Table 1 Prevalence of Helicobacter pylori infection in the general population worldwide.
CountryPrevalence (%)
North AmericaUnited States and Canada30.0
Canada23.1
South AmericaMexico70-90
Chile70-90
Brazil82.0
EuropePoland84.2
Albania70.7
Estonia69.0
Germany48.8
Czech Republic42.1
Iceland36.0
Switzerland11.9
Sweden11.0
Middle EastEgypt90.0
Turkey80.0
AsiaBangladesh> 90.0
India88.0
Japan55.4
Taiwan45.1
AfricaEthiopia> 95.0
Nigeria70-90
Australia15.4
PREVALENCE OF H. PYLORI INFECTION IN OBESE PATIENTS

The prevalence of H. pylori infection in morbidly obese patients is still controversial. Candidates for bariatric surgery have a preoperative prevalence of H. pylori ranging from 8.7% in a German cohort[6] to 85.5% in a Saudi cohort[7], with other series showing intermediate values. Overall, available studies report a lower prevalence of H. pylori infection in obese patients than in the general population (Table 2). Nevertheless, the few studies that have compared simultaneously the prevalence between lean and obese patients are in disagreement, with half[3,4,8] showing a higher H. pylori prevalence in obese patients and the other half[18,23,27] an opposite trend. Discrepancies might be related to both small sample size and variability in diagnostic testing. Different methods are used to diagnose H. pylori infection. Serology was largely used in these studies but it has a low diagnostic accuracy of only 80%-84%, and is only useful to exclude H. pylori infection. Indeed, positive serology should be confirmed by a test for active infection, such as stool antigen assay or urea breath test (UBT). The former has a sensitivity of 94% and a specificity of 92%, whereas UBT has a sensitivity of 88%-95% and specificity of 95%-100%. Finally, histology has an excellent sensitivity and specificity, especially when specific immunostaining is used to detect H. pylori bacteria, and could be partially replaced by biopsy urease testing in patients who have discontinued treatment with proton pump inhibitors or antibiotics[1].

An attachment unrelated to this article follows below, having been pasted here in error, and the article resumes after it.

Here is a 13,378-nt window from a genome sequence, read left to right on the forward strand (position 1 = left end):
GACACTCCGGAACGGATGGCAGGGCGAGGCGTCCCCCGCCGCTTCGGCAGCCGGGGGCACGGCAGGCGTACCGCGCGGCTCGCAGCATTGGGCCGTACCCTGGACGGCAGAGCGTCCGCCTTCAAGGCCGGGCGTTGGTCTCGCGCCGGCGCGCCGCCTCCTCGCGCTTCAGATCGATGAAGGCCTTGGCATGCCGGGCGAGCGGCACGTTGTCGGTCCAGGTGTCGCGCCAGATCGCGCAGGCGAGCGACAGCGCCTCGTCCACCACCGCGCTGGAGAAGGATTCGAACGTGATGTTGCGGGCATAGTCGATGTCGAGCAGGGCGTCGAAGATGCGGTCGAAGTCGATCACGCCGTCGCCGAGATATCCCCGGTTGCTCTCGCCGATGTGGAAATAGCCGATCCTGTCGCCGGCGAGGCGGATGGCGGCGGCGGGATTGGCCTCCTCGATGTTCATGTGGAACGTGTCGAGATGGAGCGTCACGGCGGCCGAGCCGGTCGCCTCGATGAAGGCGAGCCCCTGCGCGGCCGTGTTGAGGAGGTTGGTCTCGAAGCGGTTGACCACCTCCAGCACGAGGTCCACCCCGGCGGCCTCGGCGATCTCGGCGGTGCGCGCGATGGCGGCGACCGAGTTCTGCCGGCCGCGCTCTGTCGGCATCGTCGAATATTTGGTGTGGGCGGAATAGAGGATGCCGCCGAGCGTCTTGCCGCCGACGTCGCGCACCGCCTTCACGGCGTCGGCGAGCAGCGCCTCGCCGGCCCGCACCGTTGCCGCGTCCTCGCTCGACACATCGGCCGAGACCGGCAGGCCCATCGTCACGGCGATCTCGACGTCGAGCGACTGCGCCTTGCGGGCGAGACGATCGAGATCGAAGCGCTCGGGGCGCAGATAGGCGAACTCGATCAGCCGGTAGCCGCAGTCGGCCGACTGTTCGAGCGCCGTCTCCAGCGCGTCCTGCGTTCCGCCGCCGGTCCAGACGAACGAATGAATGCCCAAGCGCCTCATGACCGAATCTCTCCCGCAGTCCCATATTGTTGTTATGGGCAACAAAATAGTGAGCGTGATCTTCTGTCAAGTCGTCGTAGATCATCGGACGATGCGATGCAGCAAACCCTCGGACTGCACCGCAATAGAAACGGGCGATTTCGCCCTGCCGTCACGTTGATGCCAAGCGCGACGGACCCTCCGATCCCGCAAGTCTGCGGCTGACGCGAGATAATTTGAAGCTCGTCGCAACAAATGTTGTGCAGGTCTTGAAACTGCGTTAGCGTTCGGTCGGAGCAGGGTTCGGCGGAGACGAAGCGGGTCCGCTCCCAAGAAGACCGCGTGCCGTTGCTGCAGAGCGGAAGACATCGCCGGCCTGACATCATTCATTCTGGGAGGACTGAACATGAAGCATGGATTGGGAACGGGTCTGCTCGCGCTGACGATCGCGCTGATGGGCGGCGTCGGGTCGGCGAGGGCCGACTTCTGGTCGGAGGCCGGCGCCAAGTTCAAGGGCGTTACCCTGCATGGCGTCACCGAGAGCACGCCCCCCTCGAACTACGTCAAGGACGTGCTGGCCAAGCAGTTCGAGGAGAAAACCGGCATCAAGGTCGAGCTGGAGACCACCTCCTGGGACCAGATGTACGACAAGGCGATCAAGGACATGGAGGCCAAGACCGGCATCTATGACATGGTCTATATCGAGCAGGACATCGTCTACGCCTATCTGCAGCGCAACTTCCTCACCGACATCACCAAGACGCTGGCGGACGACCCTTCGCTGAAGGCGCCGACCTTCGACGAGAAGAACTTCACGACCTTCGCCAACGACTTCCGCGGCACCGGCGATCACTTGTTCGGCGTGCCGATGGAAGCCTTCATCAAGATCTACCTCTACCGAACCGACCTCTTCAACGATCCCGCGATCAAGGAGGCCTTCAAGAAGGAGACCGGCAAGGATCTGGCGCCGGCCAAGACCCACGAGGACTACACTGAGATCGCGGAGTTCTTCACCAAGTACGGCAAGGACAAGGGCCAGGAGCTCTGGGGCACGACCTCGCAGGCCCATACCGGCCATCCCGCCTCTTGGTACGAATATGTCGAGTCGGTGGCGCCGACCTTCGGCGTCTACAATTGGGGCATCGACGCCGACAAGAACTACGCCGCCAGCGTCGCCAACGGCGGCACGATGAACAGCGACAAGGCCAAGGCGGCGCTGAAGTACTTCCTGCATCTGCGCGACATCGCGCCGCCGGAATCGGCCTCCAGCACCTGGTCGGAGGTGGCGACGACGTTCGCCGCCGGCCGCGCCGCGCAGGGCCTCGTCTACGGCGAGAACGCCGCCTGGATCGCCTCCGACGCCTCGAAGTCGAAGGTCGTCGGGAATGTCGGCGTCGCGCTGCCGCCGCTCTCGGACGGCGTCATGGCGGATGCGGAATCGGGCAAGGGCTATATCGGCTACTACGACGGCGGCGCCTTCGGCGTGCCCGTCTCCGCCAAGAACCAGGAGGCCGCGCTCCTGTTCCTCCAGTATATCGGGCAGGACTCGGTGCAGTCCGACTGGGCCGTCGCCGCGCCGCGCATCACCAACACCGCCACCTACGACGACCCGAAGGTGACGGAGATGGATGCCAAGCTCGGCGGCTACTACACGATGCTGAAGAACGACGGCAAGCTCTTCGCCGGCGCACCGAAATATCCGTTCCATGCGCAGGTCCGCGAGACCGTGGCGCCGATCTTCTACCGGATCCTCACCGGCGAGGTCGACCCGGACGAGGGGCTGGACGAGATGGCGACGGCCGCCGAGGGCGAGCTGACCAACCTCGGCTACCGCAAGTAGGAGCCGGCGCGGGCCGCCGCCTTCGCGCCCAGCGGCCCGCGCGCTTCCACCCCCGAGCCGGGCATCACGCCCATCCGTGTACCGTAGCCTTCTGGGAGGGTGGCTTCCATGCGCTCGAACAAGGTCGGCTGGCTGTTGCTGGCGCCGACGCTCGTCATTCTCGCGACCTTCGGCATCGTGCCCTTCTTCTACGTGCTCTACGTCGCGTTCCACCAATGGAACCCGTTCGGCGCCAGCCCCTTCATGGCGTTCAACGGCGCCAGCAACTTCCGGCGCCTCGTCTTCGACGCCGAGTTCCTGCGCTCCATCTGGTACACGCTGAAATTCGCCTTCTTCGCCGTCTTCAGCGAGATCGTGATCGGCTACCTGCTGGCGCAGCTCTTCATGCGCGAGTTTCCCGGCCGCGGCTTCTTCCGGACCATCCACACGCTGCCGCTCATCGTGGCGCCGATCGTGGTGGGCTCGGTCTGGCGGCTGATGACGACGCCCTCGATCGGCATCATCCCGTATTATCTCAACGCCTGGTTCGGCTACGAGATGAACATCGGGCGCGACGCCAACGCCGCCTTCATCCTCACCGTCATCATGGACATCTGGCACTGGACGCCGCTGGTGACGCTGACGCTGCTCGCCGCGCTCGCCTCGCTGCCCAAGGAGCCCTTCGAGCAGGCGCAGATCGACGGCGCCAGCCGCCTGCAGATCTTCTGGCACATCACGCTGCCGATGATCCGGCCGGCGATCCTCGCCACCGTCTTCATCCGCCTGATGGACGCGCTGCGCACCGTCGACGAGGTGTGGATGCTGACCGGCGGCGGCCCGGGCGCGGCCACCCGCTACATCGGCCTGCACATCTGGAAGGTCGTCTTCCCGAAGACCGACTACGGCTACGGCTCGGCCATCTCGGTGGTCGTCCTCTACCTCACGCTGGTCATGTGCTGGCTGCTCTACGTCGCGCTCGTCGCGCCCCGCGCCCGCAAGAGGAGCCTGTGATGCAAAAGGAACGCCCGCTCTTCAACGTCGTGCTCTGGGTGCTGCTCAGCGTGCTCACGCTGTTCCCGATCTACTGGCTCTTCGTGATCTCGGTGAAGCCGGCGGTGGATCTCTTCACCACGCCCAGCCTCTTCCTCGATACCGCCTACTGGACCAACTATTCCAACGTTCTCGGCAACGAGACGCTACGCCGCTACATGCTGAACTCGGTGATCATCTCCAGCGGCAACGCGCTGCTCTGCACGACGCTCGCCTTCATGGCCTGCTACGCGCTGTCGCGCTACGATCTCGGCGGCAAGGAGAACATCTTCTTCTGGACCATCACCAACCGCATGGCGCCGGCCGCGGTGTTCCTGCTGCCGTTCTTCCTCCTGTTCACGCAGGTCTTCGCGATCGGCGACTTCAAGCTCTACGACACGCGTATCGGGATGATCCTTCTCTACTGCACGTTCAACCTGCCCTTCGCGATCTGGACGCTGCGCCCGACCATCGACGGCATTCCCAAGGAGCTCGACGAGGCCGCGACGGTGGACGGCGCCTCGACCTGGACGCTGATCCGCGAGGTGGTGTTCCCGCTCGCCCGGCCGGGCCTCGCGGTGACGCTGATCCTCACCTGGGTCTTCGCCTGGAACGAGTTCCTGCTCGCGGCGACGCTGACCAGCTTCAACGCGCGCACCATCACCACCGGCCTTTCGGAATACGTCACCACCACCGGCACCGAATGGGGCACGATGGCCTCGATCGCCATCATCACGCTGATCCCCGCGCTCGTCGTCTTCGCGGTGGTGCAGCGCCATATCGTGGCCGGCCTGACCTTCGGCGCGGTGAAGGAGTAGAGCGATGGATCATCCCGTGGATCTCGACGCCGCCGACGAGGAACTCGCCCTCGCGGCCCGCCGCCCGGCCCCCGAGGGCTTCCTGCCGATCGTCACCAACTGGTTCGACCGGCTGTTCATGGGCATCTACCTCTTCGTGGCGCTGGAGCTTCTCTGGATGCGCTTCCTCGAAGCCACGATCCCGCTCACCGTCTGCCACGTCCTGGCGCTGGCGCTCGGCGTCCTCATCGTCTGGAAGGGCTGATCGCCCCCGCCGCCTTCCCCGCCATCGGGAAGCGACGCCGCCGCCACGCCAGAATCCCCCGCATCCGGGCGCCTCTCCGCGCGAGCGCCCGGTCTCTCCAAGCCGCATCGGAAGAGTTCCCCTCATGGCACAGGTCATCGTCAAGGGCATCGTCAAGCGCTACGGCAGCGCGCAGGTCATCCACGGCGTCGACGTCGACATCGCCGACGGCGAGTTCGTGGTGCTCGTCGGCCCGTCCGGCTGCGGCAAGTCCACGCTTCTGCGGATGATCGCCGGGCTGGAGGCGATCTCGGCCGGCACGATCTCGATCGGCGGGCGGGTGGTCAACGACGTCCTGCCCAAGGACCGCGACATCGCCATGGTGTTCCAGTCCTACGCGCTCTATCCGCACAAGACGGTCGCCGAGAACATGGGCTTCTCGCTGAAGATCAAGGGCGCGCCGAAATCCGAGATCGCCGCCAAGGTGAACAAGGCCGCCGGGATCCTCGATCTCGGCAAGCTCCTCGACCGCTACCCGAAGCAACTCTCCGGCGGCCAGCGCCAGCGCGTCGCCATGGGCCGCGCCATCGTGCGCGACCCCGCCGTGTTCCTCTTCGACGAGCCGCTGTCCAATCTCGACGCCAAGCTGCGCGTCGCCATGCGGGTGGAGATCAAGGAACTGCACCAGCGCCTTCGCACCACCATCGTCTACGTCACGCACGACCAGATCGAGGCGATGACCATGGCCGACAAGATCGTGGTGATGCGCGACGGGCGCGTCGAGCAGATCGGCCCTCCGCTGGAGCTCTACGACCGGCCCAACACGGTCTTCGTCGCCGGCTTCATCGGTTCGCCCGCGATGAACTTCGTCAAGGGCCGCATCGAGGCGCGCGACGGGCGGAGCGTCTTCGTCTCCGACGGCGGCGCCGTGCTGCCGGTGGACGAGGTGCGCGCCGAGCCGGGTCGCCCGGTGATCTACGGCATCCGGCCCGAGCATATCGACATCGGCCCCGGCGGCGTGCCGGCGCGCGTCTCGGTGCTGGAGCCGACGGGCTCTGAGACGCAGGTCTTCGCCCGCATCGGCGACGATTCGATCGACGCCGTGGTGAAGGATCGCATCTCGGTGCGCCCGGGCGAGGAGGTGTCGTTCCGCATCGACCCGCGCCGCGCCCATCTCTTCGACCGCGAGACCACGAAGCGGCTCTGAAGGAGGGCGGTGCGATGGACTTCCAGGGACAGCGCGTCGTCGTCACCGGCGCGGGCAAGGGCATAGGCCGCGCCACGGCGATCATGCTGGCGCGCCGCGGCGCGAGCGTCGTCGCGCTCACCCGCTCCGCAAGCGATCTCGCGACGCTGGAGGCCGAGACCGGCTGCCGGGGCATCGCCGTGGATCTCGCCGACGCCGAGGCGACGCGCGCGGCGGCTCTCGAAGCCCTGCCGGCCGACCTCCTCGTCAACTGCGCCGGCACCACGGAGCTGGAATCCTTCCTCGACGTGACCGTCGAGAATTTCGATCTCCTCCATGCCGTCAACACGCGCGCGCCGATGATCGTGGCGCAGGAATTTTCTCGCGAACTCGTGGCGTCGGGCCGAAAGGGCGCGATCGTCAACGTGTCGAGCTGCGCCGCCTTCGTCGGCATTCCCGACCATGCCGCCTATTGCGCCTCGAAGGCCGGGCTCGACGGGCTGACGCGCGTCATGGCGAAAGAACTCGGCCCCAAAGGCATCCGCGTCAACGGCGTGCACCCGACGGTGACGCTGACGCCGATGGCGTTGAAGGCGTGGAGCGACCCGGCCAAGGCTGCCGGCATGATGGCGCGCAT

Table 2 Prevalence of Helicobacter pylori infection in obese and normal weight patients worldwide.
n% H. pylori + obese (n)% H. pylori + control (n)CountryH. pylori detectionRef.
North America2026.9 (101)4.9 (101)United StatesHistology[8]
61123.7NDHistology[9]
16930.1NDHistology[10]
7424.0NDUrease test[11]
8720.0NDUrease test[12]
5812.0NDMixed[13]
9611.0NDMixed[14]
268461.3 (240)48.2 (2244)Serology[4]
25922.4NDSerology[15]
South America2325.0NDChileHistology[16]
12653.2NDBrazilHistology[17]
8350.0 (50)66.6 (33)BrazilHistology[18]
4250.0NDBrazilUrease test[19]
53352.5NDChileUrease test[20]
9637.5NDBrazilMixed[21]
Europe31939.0NDSwitzerlandUrease test[22]
698.7NDGermanyUrease test[6]
22423.0 (42)77.0 (182)GreeceSerology + histology[23]
Middle East6567.3NDKuwaitHistology[24]
6285.5NDSaudi ArabiaHistology[7]
21457.2 (103)27.0 (111)TurkeySerology[3]
Asia15241.4NDTaiwanHistology[25]
15639.7NDHistology[26]
109743.7 (414)60.0 (683)Serology[27]

The majority of studies have used only one method to diagnose H. pylori infection. When more than one test was used, single tests were not compared with each other and used alternatively. The only study[14] that compared serology to histology found good accordance between the two methods. Testing for active infection has been rare. UBT and stool antigen assay have been used only in one study[12], without any comparison with histology. Even though antisecretory therapy affects diagnostic accuracy of most H. pylori diagnostic tests, patients with ongoing antisecretory treatment have been excluded only in one study[22].

H. pylori infection plays a special role in obesity for two main reasons: (1) its possible relationship with body mass index (BMI); and (2) it is a negative factor in limiting access to bariatric surgery.

H. PYLORI INFECTION AND PATHOPHYSIOLOGY OF OBESITY